In the future, researchers are hoping they can develop a blood test for the condition within six to 18 months. Imperial College London has found a pattern of unusual antibodies in the blood of a small number of people with long Covid, which could help scientists to identify more cases.
Are its symptoms similar to anything else?
Daniels tells me that some of the symptoms of long Covid overlap with other conditions, due to the serious treatment that many patients have undergone:
“Long Covid is neither surprising nor necessarily unique”, he says. “We’ve known for over a decade that survivors of any critical illness – in other words, those people severely ill enough to require hospital and intensive care admission, have symptoms which are similar to those of long Covid persisting for a year or longer. One Scandinavian study among working age adults admitted to intensive care with sepsis, for example, showed that only 57 per cent were back within 12 months.
“Even for those with relatively minor symptoms, fatigue and breathlessness can persist for many weeks afterwards. The general trajectory, though, is one of improvement.”
He adds that:
“What might be different in long-Covid is an increased likelihood of pulmonary fibrosis and myocarditis, but we do see both conditions occurring following critical illness with sepsis.”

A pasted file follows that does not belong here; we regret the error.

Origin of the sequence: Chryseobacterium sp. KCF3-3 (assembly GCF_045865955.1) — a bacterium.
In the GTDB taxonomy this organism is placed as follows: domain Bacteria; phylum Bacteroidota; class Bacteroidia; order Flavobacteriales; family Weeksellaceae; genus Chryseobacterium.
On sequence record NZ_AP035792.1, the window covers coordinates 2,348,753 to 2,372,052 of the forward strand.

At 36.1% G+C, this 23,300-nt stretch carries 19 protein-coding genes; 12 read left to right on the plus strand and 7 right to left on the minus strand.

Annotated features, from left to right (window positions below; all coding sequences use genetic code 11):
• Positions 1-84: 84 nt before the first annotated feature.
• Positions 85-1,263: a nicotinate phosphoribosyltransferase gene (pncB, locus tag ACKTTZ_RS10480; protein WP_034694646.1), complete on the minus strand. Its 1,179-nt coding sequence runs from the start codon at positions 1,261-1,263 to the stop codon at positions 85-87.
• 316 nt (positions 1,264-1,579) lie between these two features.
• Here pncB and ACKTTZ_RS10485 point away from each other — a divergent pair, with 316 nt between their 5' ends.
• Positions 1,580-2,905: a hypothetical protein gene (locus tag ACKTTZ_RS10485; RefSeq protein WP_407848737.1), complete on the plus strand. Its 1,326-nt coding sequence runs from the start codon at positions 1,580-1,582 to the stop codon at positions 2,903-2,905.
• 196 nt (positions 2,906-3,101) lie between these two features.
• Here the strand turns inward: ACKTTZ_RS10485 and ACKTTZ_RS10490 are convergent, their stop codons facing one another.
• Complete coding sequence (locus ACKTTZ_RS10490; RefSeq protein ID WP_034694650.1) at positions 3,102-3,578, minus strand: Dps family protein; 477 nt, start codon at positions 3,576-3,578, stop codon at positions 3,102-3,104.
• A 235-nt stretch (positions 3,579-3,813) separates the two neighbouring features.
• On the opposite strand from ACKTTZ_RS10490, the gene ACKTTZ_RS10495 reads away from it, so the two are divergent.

What causes long Covid?
There are a number of hypotheses around what causes long Covid. One is that the virus encourages people’s immune systems to overreact, meaning they attack not only the virus but their own tissues.
Research from Cambridge University indicates that there’s some truth to this idea; it showed that there’s an immunity molecule present in sufferers of long Covid – suggesting that the symptoms are a result of the immune system “not shutting off properly”.
Another theory is that parts of the virus remain within the body, becoming dormant and then reactivated (this happens in herpes, for example).
Over time, we can expect more of these theories to be tested as researchers look into the condition.
Who’s most at risk from long Covid?
Research seems to suggest that it becomes more likely with age, and that women are more likely to say they’ve said it (3.9 per cent) versus men (3.9 per cent).
It’s worth noting that in more vaccinated countries, it will be harder to get accurate data on who is most susceptible to long Covid (a good thing, incidentally), due to the jab’s protective effects.